Serious Fraud Office head Adam Feeley probably doesn't know whether to be embarrassed, relieved or worried today.
On Monday it was announced Mr Feeley wouldn't face any legal or police action, after he handed out copies of Allan Hubbard's biography as Christmas party prizes while Mr Hubbard was under investigation by the SFO.
More bizarrely, this is not Mr Feeley's first instance of bad judgment.
The spotlight also fell on the embattled SFO boss after it was revealed he celebrated criminal charges being laid against Bridgecorp chief Rod Petricevic by serving staff a bottle of champagne belonging to that company's directors.
But after an investigation by State Services Commissioner Iain Rennie, it was decided on Monday that "no further action is necessary".
So Mr Feeley is safe for now - but perhaps the damage has already been done.
It is, of course, easy to criticise.
But any impartial observer will recognise that the actions of Mr Feeley were stupid in the extreme.
It appears that Mr Feeley has himself accepted this, through apologising for his behaviour and expressing regret.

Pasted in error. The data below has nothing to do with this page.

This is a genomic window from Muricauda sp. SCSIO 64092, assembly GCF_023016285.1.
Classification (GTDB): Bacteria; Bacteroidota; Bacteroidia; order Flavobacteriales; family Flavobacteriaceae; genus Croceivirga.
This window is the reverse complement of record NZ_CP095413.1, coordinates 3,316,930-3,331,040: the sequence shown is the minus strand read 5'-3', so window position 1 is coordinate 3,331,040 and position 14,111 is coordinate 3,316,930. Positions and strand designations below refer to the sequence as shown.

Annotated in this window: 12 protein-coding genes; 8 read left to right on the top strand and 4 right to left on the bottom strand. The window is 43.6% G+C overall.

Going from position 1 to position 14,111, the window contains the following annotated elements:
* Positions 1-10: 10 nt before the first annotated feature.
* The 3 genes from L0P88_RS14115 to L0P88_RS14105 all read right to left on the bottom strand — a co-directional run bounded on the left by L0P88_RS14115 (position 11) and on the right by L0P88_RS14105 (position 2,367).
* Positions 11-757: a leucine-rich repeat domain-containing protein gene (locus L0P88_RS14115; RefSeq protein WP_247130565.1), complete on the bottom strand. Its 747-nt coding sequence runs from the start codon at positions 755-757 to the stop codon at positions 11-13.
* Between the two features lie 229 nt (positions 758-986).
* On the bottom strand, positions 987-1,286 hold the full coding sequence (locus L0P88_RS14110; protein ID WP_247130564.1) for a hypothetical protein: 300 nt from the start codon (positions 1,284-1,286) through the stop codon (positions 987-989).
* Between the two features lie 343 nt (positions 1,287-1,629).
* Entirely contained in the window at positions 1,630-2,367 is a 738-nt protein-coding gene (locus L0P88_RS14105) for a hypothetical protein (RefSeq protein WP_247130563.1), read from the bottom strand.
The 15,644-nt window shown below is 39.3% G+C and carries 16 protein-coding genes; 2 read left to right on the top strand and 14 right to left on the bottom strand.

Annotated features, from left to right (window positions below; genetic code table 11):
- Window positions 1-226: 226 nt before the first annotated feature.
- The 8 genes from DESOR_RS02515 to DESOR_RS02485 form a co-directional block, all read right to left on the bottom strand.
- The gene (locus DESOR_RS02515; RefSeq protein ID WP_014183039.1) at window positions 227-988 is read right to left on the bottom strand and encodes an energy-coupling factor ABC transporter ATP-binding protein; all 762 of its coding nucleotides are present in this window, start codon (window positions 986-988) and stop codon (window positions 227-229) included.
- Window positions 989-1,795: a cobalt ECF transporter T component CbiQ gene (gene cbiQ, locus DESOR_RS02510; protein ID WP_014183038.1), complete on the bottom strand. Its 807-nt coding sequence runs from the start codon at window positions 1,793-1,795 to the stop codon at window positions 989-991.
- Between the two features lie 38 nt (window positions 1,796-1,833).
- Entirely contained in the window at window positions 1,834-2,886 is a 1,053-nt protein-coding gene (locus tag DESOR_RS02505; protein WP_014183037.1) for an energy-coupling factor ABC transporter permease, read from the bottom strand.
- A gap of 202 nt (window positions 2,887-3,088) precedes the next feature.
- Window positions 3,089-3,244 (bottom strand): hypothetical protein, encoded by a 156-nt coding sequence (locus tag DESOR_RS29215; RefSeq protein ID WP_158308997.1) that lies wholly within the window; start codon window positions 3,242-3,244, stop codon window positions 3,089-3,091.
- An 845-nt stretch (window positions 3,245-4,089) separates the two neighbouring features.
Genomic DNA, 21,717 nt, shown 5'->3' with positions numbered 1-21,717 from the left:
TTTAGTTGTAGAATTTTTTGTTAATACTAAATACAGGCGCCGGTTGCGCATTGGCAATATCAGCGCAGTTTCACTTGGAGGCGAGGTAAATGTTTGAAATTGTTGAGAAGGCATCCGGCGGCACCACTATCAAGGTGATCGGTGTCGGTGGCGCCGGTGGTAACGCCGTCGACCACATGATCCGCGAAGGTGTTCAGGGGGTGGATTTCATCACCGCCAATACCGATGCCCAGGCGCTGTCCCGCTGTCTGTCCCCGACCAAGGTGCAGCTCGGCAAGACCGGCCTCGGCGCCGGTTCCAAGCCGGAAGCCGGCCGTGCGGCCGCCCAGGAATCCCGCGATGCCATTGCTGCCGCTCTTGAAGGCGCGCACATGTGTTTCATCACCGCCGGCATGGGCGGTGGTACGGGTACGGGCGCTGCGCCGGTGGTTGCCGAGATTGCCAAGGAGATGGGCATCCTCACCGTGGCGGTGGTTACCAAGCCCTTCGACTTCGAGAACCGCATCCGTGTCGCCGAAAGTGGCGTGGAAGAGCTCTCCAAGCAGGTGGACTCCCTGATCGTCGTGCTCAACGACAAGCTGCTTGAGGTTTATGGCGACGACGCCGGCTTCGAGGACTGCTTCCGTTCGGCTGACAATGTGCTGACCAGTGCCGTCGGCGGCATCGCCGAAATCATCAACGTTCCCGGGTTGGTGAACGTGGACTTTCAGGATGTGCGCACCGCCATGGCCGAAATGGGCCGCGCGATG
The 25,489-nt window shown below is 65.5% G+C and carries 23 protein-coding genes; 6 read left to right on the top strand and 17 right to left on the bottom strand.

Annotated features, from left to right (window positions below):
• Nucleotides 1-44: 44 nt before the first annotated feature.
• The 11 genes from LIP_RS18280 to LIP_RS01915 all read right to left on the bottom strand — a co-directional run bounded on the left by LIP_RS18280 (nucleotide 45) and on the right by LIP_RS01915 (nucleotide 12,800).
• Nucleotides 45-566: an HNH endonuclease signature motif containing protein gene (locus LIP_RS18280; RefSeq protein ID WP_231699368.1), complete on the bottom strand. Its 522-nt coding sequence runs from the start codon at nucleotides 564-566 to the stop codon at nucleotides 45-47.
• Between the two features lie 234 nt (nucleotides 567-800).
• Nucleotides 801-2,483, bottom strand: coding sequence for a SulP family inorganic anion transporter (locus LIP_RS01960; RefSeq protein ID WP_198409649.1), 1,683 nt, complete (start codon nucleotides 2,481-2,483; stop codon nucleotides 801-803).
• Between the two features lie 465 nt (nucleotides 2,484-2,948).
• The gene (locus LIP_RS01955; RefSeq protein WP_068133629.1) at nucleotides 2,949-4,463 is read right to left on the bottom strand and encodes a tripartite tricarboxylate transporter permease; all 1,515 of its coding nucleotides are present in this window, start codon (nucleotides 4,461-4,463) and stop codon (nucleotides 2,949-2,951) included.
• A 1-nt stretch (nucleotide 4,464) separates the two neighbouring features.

The fact that the head of an organisation with such an important role as the SFO could make such serious lapses of judgment is cause for real concern.
Regardless of whether they work in the public or private sector, there exists a not-unrealistic expectation on the heads of large organisations that they bring a particular level of judgment and perception awareness to their roles.
On both counts, Mr Feeley has failed miserably.
The case against Mr Hubbard, who in September died in a car crash near Oamaru, was one which polarised public opinion.
His untimely death meant the charges against him were never proven.
However, the simple existence of the SFO investigation meant Mr Feeley's decision to hand out copies of the financier's biography was ill-considered, particularly when weighed against the firestorm of public opinion that swirled around Mr Hubbard.
The same argument applies to the wine incident.
While Mr Rennie has publicly backed Mr Feeley, describing him as an "effective chief executive and leader", it remains to be seen whether Mr Feeley's staff now hold the same view.